The problem with the Great Commandment is that it is not enough. Jesus has left it behind, and is trying to bring us to a new place, a place where love your neighbour becomes love your enemies. It is a place well beyond our comfort zone, where the reasonable and natural religion of the Great Commandment has become something much more difficult and offensive.
We have seen it this week, how challenging it is to love ones enemies. The feelings of vulnerability are running high in our nation, as is the outrage over an unprovoked attack.
We have seen an outpouring of love for our neighbours. For the two Armed forces personnel, senselessly murdered on the streets of our cities for wearing a uniform: Warrent Officer Patrice Vincent and Cpl Nathan Cirillo. We have been touched by the image of a stranger, cradling a dying Nathan Cirillo in her arms, and finding the words to tell him that he is loved, “you are so loved.” People across the country have been moved by Bruce McKinnon’s cartoon in the Chronicle Herald, depicting the soldiers on the War Memorial stepping down to tend to and receive their fallen comrade. Clearly this week’s events have touched on deep wells of love.
But what about love of our enemies? How do we do that? What would that even mean this week, in the face of the natural anger and hatred we feel for these dark and senseless deeds of violence? How can we love the men who have done these things – wouldn’t that make the very word love meaningless? Would that not dishonour their victims?
These are hard questions, which yield no easy answer. Situations like this remind us that love is not a feeling, but a discipline. It is not something we have or don’t have, but something we work on.
That does not mean we hesitate or equivocate about hating and denouncing the actions of these men. Our opposition to violence must remain unwavering. It does not mean feeling sentimental about them. No doubt they were not only disturbed and misled, but nasty specimens as well.
It does mean a responsibility to try to see and understand them as they were. And to look on them, as far as we can, with God’s eyes, too. Even if their deaths may have been necessary, we do not celebrate or gloat over them, but grieve the loss of two children of God.
It means being careful with the labels we apply to people. Terrorist? Well, I don’t know. Wannabe terrorists, certainly.
But at least in the case of the Ottawa shooter, the picture that is emerging is that of a mentally ill and drug-addled homeless man. The problem with the label terrorist is that it dehumanizes the other. We see them not as complex and broken human beings, but as some embodiment of absolute evil. And the only response we seem to know to terrorism is to make war on it. So we get suckered into playing their game, the game of an endless cycle of violence.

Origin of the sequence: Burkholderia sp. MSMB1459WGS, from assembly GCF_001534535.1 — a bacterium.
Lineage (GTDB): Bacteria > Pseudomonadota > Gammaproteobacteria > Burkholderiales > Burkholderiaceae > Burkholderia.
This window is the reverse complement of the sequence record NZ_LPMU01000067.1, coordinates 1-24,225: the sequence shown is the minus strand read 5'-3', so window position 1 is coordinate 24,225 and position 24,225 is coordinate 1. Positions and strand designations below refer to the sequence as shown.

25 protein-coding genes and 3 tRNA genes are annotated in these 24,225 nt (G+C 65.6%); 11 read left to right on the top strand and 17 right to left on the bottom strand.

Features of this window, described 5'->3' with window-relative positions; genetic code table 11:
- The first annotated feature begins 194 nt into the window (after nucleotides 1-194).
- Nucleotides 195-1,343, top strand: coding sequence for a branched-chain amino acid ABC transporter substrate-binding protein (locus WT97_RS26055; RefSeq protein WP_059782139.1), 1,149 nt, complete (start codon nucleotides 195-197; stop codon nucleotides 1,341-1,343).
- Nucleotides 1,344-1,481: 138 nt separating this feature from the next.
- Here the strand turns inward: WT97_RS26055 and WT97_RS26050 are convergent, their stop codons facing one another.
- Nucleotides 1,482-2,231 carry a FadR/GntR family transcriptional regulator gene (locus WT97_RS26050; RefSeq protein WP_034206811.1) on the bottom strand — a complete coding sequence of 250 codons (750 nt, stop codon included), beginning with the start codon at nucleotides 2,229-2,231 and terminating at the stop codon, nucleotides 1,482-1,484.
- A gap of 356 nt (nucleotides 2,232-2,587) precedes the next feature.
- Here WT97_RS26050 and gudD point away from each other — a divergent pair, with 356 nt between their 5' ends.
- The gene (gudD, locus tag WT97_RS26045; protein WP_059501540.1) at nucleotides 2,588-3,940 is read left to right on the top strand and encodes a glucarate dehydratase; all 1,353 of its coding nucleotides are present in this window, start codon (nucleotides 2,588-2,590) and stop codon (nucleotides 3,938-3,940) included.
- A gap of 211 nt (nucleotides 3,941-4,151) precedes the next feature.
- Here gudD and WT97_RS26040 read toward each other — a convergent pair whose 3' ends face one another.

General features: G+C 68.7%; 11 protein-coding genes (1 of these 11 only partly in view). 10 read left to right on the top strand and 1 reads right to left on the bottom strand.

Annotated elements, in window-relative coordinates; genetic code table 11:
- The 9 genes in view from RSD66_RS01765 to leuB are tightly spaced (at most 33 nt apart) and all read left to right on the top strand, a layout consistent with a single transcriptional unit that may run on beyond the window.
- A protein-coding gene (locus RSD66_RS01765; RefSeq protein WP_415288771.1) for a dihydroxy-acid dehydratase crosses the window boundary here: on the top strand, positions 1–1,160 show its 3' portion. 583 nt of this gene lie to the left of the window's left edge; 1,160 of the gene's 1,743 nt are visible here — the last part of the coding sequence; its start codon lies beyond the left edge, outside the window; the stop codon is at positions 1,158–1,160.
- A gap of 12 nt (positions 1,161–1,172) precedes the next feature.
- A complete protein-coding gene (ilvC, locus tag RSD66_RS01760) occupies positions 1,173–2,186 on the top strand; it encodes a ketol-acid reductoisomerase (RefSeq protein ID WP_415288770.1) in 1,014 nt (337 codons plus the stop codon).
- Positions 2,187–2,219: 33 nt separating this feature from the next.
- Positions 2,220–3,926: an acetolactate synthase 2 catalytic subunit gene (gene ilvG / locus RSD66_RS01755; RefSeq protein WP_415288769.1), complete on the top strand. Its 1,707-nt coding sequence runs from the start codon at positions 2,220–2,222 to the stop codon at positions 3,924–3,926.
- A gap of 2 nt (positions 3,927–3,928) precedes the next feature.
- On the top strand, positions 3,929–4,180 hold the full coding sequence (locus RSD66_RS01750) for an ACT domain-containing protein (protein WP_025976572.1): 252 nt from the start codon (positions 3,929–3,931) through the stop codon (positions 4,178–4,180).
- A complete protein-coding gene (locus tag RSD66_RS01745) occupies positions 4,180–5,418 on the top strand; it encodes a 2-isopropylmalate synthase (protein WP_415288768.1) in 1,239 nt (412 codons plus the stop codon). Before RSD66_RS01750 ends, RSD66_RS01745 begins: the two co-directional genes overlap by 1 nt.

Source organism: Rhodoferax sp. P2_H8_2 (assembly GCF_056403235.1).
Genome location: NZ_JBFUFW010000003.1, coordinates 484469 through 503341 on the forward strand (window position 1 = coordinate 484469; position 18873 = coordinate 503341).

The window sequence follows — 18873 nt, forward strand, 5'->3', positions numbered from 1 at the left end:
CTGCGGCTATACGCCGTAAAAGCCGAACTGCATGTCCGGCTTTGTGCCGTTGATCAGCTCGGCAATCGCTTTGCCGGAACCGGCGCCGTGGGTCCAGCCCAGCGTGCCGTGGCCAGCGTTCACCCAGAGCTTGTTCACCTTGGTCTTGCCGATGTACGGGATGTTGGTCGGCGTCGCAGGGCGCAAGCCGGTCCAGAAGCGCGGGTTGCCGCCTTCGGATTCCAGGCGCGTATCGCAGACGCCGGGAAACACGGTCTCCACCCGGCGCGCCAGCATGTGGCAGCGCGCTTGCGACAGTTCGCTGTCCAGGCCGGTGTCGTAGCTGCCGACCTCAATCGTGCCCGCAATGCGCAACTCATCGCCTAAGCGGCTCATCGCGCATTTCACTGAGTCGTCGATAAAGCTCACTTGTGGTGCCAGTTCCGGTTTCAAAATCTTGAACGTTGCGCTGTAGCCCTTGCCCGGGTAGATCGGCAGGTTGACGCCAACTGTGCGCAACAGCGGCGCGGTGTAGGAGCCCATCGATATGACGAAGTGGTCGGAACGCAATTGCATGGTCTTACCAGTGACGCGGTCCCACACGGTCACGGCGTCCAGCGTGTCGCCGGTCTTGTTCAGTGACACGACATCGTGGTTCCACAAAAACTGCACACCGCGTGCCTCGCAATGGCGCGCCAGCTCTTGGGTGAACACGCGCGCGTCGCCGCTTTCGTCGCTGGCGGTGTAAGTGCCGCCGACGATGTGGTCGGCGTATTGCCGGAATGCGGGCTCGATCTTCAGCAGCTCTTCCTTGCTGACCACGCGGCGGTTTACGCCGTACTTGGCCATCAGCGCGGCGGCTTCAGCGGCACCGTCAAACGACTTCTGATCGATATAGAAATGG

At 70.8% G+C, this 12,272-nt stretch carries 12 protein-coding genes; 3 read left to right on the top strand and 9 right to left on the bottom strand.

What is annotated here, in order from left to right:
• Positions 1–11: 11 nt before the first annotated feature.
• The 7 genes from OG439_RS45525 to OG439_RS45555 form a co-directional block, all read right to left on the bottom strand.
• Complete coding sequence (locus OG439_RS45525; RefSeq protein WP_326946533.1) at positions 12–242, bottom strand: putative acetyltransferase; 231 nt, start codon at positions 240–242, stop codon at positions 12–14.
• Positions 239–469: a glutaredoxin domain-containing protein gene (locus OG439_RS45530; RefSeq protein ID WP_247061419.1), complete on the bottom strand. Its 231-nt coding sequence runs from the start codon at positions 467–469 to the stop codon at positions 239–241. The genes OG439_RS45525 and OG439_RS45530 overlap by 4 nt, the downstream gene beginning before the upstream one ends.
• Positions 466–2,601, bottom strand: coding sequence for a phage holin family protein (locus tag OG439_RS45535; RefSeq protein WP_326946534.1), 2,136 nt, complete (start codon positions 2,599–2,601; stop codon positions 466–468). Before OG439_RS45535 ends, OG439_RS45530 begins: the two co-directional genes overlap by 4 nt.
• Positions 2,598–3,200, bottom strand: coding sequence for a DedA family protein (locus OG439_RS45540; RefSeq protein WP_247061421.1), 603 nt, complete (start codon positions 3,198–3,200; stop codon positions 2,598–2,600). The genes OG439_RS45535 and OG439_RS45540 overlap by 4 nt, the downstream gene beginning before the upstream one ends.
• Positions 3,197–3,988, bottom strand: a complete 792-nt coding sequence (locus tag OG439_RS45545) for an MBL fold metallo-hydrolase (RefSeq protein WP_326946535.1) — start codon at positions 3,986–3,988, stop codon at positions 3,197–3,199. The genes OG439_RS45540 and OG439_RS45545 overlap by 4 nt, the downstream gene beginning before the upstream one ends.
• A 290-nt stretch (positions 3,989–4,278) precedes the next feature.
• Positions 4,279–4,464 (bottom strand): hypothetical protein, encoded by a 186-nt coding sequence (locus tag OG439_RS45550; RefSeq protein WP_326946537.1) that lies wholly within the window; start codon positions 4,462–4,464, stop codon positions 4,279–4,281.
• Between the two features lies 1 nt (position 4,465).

The events of this week brought back to me memories of that other fall day, 13 years ago. I was starting a new job, and was in my first day in the classroom at a seminary. I was scheduled to preaching the next day, September 12, 2001. In that situation, needing to find words in the aftermath of an event that had left us speechless, I was glad as never before of the words the lectionary supplied that day, just by chance:
Then he looked up at his disciples and said:
‘Blessed are you who are poor,
for yours is the kingdom of God.
‘Blessed are you who are hungry now,
for you will be filled.
‘Blessed are you who weep now,
for you will laugh.
‘But I say to you that listen, Love your enemies, do good to those who hate you, bless those who curse you, pray for those who abuse you.
It is a time like this when it is most important to gather as a Christian community around the radical and outrageous claims that Jesus makes on us. I wish the so-called Christians in the White House had spent a little more time with Jesus before they reacted. A lot of the horrendous history of the past 13 years would have been different. Their reaction may still have involved the use of force. Sometimes that may be necessary, just as the Sergeant at Arms had to stop the shooter in the Parliament Buildings. But it might not have been the path of wholesale belief in redemptive violence that has laid so much to waste over the past years.
It’s ironic – Jesus’s way is supposed to be impractical, pie-in-the-sky, not for the real world. Well, how’s that shock and awe working out for you? If we have learned anything from the past miserable 13 years of world history, it is that Jesus’s way may be the only realistic way, the only hope of breaking out of the endless cycle of violence that can never bring closure, only more violence.
Love your enemies. I don’t know what that means, really, I’m not sure most of us do. But it is something we need to learn, and to try to practise particularly at a time like this. When emotions are so raw – fear, anger, vulnerability, outrage – we need to get back to the central radical texts of our faith. The Great Commandment just isn’t enough.